The Carter administration released yesterday financial disclosure statements from its 11 Cabinet secretaries and four Cabinet-level officials, providing a broad but sketchy outline of the accumulated wealth and incomes of the administration's leaders.

The statements show that the men and women who head the administration generally are well-off financially and in some cases wealthy. Many share stock ownership in, or have other ties to, many of the nation's most important business and industrial firms.

But the statements also show that before being selected by President Carter the officials were far apart in annual income, ranging from about $50,000 earned last year by Interior Secretary Cecil D. Andrus when he was governor of Idaho, to about $700,000 earned by Treasury Secretary W. Michael Blumenthal, who was the chairman and chief executive officer of the Bendix Corp.

The disclosure forms released by the White House list the assets and liabilities of the officials within five ranges, beginning at $0 to $4,999 and ending with an open-ended range of $100,000 or more.

Because of this, only an imprecise estimate of the wealth of the officials can be made, particularly for the wealthiest who listed several assets exceeding $100,000. For example, the Atlanta home of Office of Management and Budget Directory Bert Lance - which has been widely estimated to be worth about $500,000 - is listed as an asset worth at least $100,000.

White House press secretary Jody Powell defended the imprecise ranges, saying they have been endorsed for use in disclosure statements by Common Cause and other groups.

Even with imprecise figures, it appeared from the statements that the Cabinet includes at least three officials who may be millionaires - Lance, Blumenthal, and Health, Education and Welfare Secretary Joseph A. Califano Jr., who was a senior partner in a powerful Washington law firm before joining the administration.

The President, whose campaign dwelt on openness and honesty in government, demanded that his Cabinet secretaries and top advisers agree to disclose their assets and sources of income before he appointed them. Carter has released copies of his income tax returns and places his assets in a trust that is controlled by his longtime friend, Atlanta lawyer Charles Kirbo.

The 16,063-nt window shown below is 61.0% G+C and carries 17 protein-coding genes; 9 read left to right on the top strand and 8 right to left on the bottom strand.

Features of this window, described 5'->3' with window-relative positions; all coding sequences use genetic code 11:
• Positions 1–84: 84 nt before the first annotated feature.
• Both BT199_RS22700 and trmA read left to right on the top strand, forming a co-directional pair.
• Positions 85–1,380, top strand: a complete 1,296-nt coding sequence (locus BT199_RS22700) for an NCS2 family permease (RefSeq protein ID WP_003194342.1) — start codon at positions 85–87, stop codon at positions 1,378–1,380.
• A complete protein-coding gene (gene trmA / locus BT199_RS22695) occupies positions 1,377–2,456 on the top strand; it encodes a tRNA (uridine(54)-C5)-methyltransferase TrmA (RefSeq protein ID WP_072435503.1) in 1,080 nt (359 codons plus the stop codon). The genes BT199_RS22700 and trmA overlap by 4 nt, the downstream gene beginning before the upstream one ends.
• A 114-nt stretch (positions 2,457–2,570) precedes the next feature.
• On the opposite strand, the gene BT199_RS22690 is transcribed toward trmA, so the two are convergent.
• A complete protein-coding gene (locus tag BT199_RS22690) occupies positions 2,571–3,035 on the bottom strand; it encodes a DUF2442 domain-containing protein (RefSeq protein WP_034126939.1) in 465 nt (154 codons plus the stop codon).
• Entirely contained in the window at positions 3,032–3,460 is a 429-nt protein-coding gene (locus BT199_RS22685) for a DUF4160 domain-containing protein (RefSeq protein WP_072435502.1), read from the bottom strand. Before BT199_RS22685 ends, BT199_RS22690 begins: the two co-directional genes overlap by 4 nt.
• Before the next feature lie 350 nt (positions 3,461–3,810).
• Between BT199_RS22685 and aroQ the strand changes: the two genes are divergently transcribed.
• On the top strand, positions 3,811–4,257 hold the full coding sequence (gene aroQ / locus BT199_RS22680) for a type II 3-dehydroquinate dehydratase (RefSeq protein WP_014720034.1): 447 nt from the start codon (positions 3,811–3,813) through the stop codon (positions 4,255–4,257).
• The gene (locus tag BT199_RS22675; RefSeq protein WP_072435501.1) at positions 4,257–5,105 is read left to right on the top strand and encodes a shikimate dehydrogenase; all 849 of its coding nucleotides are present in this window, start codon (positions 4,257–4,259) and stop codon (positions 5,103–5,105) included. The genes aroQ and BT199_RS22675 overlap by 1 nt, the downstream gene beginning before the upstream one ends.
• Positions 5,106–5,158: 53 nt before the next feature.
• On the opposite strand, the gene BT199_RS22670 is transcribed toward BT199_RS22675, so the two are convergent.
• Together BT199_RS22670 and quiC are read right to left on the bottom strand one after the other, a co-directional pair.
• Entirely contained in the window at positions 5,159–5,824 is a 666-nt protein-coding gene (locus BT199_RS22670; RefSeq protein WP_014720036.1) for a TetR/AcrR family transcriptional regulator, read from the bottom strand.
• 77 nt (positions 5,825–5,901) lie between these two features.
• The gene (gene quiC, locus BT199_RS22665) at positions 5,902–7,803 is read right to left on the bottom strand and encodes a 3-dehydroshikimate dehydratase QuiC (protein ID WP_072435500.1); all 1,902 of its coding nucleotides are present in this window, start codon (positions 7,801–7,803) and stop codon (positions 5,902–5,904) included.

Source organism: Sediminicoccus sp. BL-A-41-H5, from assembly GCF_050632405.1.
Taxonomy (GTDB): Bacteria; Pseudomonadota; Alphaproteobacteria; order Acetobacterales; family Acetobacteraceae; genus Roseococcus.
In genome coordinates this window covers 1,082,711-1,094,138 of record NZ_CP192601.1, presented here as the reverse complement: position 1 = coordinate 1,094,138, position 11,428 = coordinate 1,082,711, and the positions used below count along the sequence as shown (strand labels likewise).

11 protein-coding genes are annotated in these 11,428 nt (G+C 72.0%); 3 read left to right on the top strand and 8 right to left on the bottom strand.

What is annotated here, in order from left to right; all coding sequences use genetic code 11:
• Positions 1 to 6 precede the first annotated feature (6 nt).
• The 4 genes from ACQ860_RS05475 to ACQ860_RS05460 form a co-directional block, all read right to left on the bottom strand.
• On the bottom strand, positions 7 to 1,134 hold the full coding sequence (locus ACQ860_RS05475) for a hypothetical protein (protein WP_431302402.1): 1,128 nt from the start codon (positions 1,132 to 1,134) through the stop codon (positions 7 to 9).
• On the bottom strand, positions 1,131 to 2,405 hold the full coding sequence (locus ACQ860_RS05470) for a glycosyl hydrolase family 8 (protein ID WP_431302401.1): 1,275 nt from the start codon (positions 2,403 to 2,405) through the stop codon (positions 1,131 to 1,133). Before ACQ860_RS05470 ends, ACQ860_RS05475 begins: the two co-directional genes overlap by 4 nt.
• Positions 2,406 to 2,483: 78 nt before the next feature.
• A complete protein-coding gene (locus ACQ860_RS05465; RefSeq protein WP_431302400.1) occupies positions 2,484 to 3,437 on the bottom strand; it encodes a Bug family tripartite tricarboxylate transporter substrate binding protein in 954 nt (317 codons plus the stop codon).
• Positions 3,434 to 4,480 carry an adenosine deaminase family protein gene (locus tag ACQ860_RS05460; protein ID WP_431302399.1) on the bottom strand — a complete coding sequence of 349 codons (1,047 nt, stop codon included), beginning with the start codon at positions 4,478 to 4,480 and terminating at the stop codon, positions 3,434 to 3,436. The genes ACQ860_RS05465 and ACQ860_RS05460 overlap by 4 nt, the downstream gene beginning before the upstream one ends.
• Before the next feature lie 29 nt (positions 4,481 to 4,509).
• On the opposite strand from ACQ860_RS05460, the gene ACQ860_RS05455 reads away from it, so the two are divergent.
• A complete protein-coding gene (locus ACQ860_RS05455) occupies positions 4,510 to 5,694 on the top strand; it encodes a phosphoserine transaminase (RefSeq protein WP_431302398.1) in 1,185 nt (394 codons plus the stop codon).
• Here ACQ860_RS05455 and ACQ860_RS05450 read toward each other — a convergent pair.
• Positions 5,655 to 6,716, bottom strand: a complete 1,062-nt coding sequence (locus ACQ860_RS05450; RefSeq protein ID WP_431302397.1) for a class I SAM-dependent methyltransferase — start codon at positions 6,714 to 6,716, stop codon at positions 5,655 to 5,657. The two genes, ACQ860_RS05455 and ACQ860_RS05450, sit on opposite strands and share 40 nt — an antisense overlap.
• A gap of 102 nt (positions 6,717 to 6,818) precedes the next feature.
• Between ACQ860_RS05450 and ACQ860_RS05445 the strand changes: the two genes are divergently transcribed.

In addition to the disclosure statements, each official signed a form letter addressed to the President in which he or she agreed to certain restrictions that exceed the requirements of federal conflict of interest laws. These include promises not to appear or contact, for financial gain, any officer or employee of their department for one year after they leave government service, and to file statements of sources of income for two years after they leave the government.

The statements released yesterday, in addition to covering the 11 Cabinet secretaries, provided financial data on national security affairs adviser Zbigniew Brzezinski, Council of Economic advisers Chairman Charles L. Schultze, U.N. Ambassador Andrew Young and OMB Director Lance.

In terms of accumulated wealth, the statements show that the top three - Lance, Blumenthal and Califano - are rivaled most closely by Secretary of State Cyrus R. Vance, whose not worth is in the $700,000 range.

The least wealthy among the officials included Young, Andrus, Transportation Secretary Brock Adams and Labor Secretary Ray Marshall.

The disclosure statements provided more exact figures on income for last year, although even here, certain types, such as stock dividends, were listed in ranges.

The officials fell into three broad income categories, headed by Blumenthal and Califano, each of whom was paid more than $500,000 last year.